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Texas Staffing Agency doing business in California.

Dpalmer23 Dpalmer23 (New) New

I have a staffing agency in Texas. I used a LLC to form my company. I already have some nurse's that will be working for my company but they will be working in California. I just wanted to know what the rules are when it comes to staffing in California?

If they are on your payroll versus independent contractors, you will need workers comp. Otherwise, it is best not to ask too many questions. If you are using direct employees in California, overtime after 8 is a requirement unless the work unit has waived it. Things are easier with independent contractors - if you hire direct employees you will have some more hoops to jump through. It is best to operate below regulatory radar as much as possible until you are big enough that the risks become so great that you must cross every t.

I hope this isn't too late, but a few things you want to make sure of:

1. If you are doing W2, your business will need to be registered with the state. You will need to be able to pull California state taxes from your nurse's payroll and that will require a business license in California.

2. As referenced above, you will need workers comp. Usually State Fund is a new company's go to. They are expensive.

I'm a 20+ year recruiter based in CA (new to nurse recruitment) and would love to network if you like. Always looking for new people to work with in the industry. Ping me if there is anything I can do to help you. Good luck!

Also, if you choose the independent route, your nurses will need to be incorporated. State of CA pretty much considers 1099's against a Social Security number an employee. If a nurse files unemployment on you, you're in deep doo with the EDD. Just please be careful! :)

Thanks for posting! But I'm going to be disagreeable here. A business license is required for sales tax, not for withholding.

Nurses are fine as independent contractors. Agencies win against the IRS all the time. It is commonplace enough, particularly with local agencies. While nurses typically are not true professionals in terms of independent practice that is the hallmark of many professions, they are also not under the control of their direct employer, the agency, either. It is a complicated discussion though and one I explored thoroughly before starting my own agency.

If I'm wrong, that's great news! I just placed someone outside of my own state and had to file in that state, so was thinking CA was the same thing.

I've been audited on 1099's in California - but it was for IT, so perhaps there is a different requirement there. The state considered anyone paid via a timecard an employee as the agency was able to control pay, so I assumed it was the same in nursing. The other piece included that the independent was using the client's computer vs. their own tools - so be careful on those two points. I wouldn't want to roll the dice in this state, that's for sure! I've been staffing 20+ years, but new to this field, so I have a lot to learn on the industry. Loving it and loving the engagement on this site!

How big agencies and small agencies are very different. While every business wants to avoid regulations, larger businesses have more risk and greater reason to cross their tees. I do not have the perspective of a large business so honestly, I don't even know specific state rules. I legally bypassed many rules I know by not having W-2 employees.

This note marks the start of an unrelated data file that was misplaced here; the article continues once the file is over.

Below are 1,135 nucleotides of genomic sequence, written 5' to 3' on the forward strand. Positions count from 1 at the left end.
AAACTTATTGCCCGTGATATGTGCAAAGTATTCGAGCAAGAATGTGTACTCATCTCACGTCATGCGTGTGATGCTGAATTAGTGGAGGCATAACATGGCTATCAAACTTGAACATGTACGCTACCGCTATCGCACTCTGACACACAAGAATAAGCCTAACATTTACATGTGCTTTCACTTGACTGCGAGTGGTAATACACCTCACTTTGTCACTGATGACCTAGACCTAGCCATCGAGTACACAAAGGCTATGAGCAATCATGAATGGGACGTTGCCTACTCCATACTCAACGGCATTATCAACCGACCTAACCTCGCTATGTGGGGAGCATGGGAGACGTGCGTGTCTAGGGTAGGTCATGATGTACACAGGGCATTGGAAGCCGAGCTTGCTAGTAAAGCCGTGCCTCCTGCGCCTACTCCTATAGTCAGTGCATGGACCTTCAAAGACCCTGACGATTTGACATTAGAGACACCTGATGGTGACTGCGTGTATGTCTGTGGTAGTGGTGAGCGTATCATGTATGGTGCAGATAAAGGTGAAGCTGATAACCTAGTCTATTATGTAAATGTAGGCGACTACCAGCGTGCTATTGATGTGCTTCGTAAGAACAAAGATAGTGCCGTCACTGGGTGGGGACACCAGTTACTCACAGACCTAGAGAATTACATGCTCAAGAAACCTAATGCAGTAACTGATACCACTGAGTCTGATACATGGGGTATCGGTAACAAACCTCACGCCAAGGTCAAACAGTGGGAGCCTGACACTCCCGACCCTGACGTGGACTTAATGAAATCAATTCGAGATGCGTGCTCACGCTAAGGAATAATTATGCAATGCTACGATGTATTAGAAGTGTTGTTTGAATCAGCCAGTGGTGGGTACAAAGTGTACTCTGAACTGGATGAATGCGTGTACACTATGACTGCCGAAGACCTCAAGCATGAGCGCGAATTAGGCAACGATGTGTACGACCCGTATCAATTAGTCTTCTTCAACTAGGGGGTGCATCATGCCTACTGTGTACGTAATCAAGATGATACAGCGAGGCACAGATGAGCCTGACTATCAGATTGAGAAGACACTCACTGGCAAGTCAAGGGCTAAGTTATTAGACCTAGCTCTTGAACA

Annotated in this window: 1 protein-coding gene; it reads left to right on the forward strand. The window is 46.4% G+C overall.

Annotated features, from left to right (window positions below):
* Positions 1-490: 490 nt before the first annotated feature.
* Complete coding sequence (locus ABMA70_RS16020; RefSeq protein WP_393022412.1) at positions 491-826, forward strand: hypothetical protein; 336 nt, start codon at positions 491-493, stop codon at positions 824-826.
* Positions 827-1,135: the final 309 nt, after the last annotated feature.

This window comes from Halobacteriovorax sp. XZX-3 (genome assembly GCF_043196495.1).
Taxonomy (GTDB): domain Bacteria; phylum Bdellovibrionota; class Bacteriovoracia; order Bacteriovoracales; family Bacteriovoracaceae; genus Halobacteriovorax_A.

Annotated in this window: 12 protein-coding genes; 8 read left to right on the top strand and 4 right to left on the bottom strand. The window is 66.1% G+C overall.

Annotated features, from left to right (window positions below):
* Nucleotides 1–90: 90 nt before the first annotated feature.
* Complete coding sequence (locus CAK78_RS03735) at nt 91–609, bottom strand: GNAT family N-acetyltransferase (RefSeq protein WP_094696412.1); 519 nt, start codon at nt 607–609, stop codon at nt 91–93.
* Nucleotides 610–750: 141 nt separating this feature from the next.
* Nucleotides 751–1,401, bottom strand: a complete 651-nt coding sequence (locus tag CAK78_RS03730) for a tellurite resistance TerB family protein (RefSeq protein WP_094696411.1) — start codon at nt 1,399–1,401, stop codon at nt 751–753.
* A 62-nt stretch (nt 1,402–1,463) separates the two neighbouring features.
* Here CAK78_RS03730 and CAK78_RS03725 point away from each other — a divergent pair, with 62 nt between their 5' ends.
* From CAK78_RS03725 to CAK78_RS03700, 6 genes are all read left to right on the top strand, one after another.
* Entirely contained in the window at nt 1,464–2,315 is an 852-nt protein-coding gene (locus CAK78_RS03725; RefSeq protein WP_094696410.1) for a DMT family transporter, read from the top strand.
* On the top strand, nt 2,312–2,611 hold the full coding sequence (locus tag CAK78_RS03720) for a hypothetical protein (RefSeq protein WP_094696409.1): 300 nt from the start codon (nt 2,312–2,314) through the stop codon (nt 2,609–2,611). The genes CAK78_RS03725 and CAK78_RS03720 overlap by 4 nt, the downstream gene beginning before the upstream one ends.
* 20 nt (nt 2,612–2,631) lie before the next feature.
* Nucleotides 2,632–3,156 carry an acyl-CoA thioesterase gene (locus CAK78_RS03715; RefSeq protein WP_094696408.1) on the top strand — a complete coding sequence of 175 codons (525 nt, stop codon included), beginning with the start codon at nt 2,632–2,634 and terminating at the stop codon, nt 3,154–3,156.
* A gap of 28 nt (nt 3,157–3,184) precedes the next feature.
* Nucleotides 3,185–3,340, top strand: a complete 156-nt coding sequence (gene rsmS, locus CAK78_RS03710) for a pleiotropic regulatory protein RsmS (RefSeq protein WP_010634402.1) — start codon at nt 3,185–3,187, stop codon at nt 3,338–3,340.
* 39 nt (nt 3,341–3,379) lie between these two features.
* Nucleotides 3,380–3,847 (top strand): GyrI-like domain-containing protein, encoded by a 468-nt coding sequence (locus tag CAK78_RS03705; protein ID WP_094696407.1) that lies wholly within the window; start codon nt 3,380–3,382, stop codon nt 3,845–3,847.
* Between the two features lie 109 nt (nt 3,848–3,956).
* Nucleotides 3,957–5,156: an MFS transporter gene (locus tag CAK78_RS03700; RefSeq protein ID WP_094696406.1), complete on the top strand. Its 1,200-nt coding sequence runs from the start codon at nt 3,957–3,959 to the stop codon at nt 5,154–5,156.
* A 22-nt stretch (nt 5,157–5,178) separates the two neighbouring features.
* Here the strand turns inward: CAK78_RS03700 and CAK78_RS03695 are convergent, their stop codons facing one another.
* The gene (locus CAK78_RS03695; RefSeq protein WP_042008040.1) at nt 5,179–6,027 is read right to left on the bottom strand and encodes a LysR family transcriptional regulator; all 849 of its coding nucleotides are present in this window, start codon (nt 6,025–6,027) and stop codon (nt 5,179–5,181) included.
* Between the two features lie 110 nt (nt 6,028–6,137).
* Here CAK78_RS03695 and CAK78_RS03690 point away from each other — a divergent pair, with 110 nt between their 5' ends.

I know a guy who started a successful agency in TX and sent many travelers to California. After around three years, some California State agency caught up to him and made him register. Yet they apparently did not communicate to other agencies so just the one is all he had to deal with.

I had thought it was workers comp that he had to do but I've had a couple conversations with California and they have no statutory oversight over non-California businesses sending contract employees to California. Kind of stunning actually. But the employers home state requires WC in all jurisdictions.

I'm looking to start a similar entity in New England. Ma and NH any and all direction is much appreciated.

Tks

MA is one of the (thankfully) rare states that requires agencies to register with the BON and allowable maximum bill rates are entered into law annually (but they are roughly market rates). Call them for details. As an out of state agency with never more than one or two travelers in MA, they told me the law didn't apply to me. If you are based in MA, it will be important to find out.

Google link for relevant law and rates. You want the first hit, a Word doc. You'll probably have to search MA.gov for more information.

MA is one of the (thankfully) rare states that requires agencies to register with the BON and allowable maximum bill rates are entered into law annually (but they are roughly market rates). Call them for details. As an out of state agency with never more than one or two travelers in MA, they told me the law didn't apply to me. If you are based in MA, it will be important to find out.

Google link for relevant law and rates. You want the first hit, a Word doc. You'll probably have to search MA.gov for more information.

Great thanks for the info! I'm starting at ground zero and not sure of my first steps to make this work... but I'll keep looking until I find them :-)

Tks!

If you Google my screen name plus "independent nurses 108" you will find a blog on how to start an agency.

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